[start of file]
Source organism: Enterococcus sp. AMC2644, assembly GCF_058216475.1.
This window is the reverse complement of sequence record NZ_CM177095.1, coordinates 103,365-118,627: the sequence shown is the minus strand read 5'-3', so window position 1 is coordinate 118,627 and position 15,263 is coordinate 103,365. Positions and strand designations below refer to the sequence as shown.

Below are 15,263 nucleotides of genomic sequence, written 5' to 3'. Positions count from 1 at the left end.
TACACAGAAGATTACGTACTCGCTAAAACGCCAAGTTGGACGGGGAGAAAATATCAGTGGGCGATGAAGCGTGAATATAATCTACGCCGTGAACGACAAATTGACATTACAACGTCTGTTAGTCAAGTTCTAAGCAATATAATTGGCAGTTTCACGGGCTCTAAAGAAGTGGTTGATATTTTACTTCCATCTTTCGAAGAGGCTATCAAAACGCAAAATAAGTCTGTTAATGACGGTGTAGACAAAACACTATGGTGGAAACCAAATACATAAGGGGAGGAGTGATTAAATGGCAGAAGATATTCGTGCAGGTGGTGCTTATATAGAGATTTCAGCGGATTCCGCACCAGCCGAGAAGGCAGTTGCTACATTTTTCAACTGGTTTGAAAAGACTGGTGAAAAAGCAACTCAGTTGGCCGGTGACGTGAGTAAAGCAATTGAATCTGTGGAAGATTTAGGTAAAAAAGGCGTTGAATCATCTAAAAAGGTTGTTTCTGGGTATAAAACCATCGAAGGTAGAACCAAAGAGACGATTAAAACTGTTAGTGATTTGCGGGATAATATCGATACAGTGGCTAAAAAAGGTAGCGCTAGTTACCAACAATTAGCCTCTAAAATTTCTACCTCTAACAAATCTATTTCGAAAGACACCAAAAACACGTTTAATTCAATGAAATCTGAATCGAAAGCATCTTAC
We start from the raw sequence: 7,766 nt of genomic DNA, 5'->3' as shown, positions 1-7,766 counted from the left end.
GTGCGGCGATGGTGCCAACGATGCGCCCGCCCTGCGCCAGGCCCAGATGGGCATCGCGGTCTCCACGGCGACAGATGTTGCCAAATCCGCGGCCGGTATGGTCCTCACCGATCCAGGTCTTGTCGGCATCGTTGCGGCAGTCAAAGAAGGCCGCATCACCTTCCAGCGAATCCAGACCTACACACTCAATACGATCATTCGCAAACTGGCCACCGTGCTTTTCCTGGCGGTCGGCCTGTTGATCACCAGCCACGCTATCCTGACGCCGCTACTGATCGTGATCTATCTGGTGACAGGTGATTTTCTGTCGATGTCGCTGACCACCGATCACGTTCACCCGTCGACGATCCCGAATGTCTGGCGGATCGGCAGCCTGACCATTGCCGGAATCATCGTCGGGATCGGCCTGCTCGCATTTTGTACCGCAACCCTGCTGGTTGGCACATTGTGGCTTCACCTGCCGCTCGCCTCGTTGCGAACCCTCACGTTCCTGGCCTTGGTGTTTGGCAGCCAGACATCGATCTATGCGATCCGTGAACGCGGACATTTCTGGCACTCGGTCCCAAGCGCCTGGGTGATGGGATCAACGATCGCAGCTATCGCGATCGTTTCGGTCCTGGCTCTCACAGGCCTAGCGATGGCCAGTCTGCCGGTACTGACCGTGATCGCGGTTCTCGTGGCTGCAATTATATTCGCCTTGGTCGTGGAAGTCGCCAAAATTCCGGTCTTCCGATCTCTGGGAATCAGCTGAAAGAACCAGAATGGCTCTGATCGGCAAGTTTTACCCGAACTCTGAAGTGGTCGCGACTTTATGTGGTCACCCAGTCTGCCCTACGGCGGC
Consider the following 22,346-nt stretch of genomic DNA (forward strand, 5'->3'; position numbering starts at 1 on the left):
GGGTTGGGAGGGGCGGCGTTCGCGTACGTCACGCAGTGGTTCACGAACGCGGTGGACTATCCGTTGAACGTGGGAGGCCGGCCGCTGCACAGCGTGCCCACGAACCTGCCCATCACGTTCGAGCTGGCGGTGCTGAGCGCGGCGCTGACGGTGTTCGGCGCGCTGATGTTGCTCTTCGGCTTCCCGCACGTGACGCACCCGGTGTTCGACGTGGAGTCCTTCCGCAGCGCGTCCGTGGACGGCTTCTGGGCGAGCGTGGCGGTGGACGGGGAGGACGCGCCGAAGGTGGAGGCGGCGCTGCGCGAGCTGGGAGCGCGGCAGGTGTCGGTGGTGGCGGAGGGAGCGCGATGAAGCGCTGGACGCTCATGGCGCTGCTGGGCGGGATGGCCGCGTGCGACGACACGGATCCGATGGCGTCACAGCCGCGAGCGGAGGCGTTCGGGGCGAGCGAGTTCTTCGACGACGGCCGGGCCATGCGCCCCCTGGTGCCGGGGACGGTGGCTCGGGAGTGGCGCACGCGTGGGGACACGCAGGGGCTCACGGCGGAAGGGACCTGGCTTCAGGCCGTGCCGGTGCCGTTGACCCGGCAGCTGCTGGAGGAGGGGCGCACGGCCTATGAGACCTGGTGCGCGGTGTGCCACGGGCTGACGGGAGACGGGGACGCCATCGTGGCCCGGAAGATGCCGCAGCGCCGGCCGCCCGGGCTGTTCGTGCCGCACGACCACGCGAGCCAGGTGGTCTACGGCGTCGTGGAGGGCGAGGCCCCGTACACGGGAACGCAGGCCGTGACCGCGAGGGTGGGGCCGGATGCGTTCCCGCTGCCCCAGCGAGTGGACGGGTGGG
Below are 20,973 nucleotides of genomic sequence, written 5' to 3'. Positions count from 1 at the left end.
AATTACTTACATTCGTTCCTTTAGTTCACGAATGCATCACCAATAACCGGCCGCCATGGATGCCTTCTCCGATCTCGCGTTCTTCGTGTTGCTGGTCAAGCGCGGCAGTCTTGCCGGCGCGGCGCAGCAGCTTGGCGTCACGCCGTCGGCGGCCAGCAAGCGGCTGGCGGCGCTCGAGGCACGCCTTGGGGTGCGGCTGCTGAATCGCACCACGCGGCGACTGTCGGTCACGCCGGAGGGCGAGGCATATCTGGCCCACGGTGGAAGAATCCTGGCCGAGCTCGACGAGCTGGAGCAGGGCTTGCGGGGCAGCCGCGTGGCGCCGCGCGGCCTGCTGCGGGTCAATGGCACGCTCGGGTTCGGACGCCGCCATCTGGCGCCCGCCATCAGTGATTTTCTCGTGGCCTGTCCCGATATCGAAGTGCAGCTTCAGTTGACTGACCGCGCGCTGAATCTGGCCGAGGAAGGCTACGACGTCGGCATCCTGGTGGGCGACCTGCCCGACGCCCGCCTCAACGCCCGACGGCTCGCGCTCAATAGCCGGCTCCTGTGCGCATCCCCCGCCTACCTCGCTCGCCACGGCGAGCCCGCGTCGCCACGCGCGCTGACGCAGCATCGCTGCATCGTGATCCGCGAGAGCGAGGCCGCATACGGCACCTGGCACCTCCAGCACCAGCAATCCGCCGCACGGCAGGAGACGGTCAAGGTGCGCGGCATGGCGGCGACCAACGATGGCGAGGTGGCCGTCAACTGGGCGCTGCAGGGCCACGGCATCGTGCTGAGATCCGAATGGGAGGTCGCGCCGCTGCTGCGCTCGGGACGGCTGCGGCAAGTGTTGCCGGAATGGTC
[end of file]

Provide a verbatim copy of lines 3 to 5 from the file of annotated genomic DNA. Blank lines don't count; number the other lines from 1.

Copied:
Below are 15,263 nucleotides of genomic sequence, written 5' to 3'. Positions count from 1 at the left end.
TACACAGAAGATTACGTACTCGCTAAAACGCCAAGTTGGACGGGGAGAAAATATCAGTGGGCGATGAAGCGTGAATATAATCTACGCCGTGAACGACAAATTGACATTACAACGTCTGTTAGTCAAGTTCTAAGCAATATAATTGGCAGTTTCACGGGCTCTAAAGAAGTGGTTGATATTTTACTTCCATCTTTCGAAGAGGCTATCAAAACGCAAAATAAGTCTGTTAATGACGGTGTAGACAAAACACTATGGTGGAAACCAAATACATAAGGGGAGGAGTGATTAAATGGCAGAAGATATTCGTGCAGGTGGTGCTTATATAGAGATTTCAGCGGATTCCGCACCAGCCGAGAAGGCAGTTGCTACATTTTTCAACTGGTTTGAAAAGACTGGTGAAAAAGCAACTCAGTTGGCCGGTGACGTGAGTAAAGCAATTGAATCTGTGGAAGATTTAGGTAAAAAAGGCGTTGAATCATCTAAAAAGGTTGTTTCTGGGTATAAAACCATCGAAGGTAGAACCAAAGAGACGATTAAAACTGTTAGTGATTTGCGGGATAATATCGATACAGTGGCTAAAAAAGGTAGCGCTAGTTACCAACAATTAGCCTCTAAAATTTCTACCTCTAACAAATCTATTTCGAAAGACACCAAAAACACGTTTAATTCAATGAAATCTGAATCGAAAGCATCTTAC
We start from the raw sequence: 7,766 nt of genomic DNA, 5'->3' as shown, positions 1-7,766 counted from the left end.